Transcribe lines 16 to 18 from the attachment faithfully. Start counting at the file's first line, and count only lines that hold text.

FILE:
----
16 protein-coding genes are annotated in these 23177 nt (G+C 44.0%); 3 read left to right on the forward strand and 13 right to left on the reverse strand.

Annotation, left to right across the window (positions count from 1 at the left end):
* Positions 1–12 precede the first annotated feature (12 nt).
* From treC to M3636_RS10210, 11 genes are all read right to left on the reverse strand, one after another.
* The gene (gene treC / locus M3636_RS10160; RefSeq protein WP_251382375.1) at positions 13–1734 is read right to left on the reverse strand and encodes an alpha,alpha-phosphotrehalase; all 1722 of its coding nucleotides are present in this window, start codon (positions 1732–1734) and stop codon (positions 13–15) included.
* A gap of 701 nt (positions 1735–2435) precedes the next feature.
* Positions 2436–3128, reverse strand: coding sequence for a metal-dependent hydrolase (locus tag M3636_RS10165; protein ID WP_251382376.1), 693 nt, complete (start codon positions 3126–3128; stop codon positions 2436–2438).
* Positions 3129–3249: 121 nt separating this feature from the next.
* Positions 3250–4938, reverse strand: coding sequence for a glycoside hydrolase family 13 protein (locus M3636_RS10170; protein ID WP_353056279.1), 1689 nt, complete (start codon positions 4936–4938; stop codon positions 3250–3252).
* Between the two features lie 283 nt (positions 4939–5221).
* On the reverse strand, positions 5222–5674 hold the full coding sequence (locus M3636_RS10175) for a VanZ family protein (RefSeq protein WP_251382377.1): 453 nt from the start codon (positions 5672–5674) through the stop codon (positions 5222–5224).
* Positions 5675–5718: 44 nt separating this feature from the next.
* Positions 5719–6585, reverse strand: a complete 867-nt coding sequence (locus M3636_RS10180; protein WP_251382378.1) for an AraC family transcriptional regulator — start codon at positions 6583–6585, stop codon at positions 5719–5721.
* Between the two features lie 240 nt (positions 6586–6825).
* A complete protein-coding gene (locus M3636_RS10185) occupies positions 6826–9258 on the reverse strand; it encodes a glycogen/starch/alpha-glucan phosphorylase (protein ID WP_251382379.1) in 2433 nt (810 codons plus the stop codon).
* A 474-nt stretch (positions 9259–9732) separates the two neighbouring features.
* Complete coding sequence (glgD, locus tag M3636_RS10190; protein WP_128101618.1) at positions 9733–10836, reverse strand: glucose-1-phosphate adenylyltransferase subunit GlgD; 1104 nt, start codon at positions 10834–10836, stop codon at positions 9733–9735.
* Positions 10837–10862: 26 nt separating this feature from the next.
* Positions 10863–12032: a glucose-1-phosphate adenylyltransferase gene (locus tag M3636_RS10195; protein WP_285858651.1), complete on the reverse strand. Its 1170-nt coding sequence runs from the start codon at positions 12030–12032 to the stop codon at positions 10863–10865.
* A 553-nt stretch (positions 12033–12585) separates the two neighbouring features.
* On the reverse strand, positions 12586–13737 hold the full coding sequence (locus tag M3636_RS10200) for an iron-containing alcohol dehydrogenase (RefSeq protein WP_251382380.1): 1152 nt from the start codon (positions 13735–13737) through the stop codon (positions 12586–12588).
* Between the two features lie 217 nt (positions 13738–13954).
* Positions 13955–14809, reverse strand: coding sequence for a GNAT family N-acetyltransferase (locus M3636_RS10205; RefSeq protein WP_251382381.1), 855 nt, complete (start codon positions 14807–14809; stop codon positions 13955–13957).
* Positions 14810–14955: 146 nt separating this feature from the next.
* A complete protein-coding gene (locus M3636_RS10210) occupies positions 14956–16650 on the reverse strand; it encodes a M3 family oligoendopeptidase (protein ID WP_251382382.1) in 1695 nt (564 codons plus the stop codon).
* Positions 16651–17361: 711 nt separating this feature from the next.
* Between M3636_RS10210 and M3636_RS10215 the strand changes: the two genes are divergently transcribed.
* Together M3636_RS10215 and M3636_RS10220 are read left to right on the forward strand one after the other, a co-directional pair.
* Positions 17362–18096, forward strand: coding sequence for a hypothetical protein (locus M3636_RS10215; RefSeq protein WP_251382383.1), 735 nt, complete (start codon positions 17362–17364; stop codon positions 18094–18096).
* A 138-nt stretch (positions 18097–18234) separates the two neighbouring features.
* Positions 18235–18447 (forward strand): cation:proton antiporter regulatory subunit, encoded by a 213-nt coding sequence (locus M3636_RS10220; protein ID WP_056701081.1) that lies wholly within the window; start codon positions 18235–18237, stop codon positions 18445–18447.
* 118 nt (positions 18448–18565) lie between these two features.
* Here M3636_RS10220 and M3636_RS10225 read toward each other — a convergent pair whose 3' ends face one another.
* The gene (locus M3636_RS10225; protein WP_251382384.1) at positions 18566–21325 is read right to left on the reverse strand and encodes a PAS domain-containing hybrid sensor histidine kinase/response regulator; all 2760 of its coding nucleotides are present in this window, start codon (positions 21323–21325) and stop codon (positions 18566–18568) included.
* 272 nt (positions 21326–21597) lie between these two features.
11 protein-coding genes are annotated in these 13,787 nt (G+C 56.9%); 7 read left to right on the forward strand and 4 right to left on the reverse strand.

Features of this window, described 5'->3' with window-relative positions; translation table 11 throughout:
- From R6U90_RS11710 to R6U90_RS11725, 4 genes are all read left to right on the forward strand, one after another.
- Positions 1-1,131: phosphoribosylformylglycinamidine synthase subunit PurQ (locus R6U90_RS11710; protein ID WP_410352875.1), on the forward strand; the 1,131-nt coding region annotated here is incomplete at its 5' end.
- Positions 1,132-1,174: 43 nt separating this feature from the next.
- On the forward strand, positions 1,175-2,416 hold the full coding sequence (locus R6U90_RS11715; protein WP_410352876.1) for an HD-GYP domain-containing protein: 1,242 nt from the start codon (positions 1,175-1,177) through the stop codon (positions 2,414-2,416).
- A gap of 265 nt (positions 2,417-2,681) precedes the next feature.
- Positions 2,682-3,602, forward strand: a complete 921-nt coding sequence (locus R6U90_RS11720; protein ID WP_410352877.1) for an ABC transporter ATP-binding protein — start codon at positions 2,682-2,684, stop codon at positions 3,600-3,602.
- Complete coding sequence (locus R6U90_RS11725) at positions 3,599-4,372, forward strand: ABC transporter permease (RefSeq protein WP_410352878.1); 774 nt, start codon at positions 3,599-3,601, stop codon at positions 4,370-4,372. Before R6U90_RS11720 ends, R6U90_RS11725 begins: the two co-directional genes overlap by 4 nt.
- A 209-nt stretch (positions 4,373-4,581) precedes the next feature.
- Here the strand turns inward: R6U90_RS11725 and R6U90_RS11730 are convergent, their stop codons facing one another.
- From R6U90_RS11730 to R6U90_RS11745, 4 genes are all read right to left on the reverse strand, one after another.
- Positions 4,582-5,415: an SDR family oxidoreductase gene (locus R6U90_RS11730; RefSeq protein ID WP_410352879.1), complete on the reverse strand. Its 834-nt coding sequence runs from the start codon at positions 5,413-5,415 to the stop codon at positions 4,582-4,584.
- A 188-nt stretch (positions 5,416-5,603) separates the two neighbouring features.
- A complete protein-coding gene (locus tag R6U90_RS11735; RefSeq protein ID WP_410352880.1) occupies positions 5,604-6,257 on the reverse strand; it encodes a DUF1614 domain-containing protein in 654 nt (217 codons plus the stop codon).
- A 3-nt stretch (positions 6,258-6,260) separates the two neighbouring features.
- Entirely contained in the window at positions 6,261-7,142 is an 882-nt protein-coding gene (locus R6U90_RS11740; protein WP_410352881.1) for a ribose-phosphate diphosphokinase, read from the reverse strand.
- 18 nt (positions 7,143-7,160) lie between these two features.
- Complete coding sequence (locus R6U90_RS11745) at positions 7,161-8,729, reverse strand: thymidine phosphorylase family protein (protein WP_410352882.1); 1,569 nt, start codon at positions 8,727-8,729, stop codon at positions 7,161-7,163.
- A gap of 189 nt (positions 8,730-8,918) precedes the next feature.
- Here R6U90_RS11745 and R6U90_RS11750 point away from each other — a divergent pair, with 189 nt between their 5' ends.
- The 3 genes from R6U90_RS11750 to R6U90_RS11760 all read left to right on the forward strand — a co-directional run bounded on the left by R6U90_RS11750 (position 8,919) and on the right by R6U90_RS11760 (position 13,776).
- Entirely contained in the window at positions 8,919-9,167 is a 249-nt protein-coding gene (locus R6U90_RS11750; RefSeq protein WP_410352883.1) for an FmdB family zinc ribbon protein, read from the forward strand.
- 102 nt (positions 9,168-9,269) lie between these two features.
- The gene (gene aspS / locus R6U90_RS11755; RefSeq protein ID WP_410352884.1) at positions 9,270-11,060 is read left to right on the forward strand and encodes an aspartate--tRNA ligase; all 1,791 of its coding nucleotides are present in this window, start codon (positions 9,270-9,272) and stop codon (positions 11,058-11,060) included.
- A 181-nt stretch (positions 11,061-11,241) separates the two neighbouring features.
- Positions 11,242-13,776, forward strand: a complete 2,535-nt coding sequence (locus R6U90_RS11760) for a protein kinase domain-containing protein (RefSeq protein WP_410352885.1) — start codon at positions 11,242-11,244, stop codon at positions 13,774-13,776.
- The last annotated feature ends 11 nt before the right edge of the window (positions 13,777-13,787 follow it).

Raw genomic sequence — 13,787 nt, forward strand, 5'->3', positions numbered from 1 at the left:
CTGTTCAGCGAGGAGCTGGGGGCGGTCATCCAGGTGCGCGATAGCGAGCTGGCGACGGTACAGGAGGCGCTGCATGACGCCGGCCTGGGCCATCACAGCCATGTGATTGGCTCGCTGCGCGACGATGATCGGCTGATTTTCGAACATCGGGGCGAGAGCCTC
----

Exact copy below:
* A 474-nt stretch (positions 9259–9732) separates the two neighbouring features.
* Complete coding sequence (glgD, locus tag M3636_RS10190; protein WP_128101618.1) at positions 9733–10836, reverse strand: glucose-1-phosphate adenylyltransferase subunit GlgD; 1104 nt, start codon at positions 10834–10836, stop codon at positions 9733–9735.
* Positions 10837–10862: 26 nt separating this feature from the next.